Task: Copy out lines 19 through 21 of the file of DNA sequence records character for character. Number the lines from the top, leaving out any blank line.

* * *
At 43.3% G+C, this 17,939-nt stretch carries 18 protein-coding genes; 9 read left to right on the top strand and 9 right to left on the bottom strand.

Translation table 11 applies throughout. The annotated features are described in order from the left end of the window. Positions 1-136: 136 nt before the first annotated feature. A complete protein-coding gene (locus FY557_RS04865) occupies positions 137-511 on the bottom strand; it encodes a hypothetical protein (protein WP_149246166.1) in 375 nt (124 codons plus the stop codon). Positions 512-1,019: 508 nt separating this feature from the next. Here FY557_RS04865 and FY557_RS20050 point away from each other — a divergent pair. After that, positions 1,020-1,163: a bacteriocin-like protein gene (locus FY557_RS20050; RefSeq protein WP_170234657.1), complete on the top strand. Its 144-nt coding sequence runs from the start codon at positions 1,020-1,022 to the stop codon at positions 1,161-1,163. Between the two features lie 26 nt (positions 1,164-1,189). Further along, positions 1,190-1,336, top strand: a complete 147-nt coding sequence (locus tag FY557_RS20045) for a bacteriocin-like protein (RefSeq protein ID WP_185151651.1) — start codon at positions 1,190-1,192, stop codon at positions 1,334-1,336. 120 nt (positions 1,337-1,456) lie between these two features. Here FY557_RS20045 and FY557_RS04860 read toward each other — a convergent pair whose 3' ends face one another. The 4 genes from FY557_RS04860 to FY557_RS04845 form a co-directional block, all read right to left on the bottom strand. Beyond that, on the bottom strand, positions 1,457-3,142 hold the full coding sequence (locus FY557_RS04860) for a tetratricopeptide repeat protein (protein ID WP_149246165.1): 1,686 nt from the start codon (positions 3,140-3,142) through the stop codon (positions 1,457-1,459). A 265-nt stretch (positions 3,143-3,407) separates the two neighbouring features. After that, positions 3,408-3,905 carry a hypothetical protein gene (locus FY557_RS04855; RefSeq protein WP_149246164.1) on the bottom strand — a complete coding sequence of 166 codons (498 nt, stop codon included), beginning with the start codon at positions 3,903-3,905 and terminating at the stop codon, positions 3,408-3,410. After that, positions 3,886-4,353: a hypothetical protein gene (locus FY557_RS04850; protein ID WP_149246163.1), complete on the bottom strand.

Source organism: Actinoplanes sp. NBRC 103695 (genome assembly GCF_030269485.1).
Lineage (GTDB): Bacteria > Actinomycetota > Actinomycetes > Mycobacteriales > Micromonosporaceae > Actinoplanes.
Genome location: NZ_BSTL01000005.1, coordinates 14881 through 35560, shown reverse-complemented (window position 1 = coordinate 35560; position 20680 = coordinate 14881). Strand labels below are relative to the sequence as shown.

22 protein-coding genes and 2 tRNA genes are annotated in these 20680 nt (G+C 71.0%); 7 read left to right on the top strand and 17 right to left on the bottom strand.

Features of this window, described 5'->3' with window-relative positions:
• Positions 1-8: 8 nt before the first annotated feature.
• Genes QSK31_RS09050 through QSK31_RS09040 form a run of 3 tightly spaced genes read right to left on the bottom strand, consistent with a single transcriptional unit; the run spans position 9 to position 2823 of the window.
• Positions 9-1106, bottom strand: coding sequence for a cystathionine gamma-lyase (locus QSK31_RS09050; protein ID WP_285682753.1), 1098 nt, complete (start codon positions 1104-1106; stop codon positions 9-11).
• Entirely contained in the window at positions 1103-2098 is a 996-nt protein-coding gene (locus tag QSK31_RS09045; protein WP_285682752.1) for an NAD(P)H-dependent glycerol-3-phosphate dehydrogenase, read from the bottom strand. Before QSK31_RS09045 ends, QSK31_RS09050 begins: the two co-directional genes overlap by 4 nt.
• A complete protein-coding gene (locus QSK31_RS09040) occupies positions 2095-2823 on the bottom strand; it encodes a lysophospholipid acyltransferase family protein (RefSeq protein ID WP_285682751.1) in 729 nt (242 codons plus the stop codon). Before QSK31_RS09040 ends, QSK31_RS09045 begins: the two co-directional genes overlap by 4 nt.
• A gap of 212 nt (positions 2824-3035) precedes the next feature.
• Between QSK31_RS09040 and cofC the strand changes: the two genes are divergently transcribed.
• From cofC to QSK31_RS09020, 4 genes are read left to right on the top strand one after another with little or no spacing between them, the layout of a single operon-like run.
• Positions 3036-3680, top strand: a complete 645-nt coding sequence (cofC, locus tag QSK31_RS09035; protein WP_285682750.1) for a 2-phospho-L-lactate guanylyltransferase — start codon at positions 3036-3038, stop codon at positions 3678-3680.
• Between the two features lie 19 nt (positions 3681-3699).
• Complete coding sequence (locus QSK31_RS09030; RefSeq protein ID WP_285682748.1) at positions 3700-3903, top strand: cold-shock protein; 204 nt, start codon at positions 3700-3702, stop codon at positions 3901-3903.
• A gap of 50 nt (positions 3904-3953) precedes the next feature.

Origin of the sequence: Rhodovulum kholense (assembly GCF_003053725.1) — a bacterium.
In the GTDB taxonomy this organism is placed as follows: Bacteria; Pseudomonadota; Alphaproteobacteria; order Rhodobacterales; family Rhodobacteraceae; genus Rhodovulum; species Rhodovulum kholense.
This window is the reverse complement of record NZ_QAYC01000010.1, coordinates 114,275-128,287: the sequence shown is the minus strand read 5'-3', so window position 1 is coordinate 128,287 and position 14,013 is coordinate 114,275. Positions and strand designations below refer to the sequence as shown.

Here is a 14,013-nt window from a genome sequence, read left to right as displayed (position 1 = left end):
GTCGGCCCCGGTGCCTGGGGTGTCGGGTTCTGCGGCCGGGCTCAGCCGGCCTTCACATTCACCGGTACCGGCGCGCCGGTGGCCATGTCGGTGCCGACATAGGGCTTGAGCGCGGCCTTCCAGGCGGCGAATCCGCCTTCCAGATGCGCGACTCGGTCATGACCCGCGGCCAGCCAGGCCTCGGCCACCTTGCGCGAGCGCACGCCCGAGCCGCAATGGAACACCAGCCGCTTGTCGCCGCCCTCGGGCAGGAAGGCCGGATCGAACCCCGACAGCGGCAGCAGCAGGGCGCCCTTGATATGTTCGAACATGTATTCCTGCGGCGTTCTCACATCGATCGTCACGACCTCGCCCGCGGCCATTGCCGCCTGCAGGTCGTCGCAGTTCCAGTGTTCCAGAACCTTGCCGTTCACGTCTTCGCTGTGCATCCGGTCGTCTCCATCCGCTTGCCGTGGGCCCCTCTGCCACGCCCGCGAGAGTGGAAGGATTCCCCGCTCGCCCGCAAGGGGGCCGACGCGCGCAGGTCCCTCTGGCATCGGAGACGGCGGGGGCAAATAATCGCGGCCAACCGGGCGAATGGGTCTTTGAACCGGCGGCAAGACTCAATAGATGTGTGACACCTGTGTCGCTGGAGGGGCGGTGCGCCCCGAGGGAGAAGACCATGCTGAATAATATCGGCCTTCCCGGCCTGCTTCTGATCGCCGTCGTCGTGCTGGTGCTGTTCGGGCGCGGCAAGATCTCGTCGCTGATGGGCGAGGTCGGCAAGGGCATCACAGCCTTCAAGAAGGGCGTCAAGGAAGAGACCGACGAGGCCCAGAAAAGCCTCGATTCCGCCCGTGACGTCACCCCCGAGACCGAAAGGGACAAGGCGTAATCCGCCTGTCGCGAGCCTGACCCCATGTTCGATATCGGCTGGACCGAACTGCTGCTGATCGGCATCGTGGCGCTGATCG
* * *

• A gap of 50 nt (positions 3904-3953) precedes the next feature.

Origin of the sequence: Rhodovulum kholense (assembly GCF_003053725.1) — a bacterium.
In the GTDB taxonomy this organism is placed as follows: Bacteria; Pseudomonadota; Alphaproteobacteria; order Rhodobacterales; family Rhodobacteraceae; genus Rhodovulum; species Rhodovulum kholense.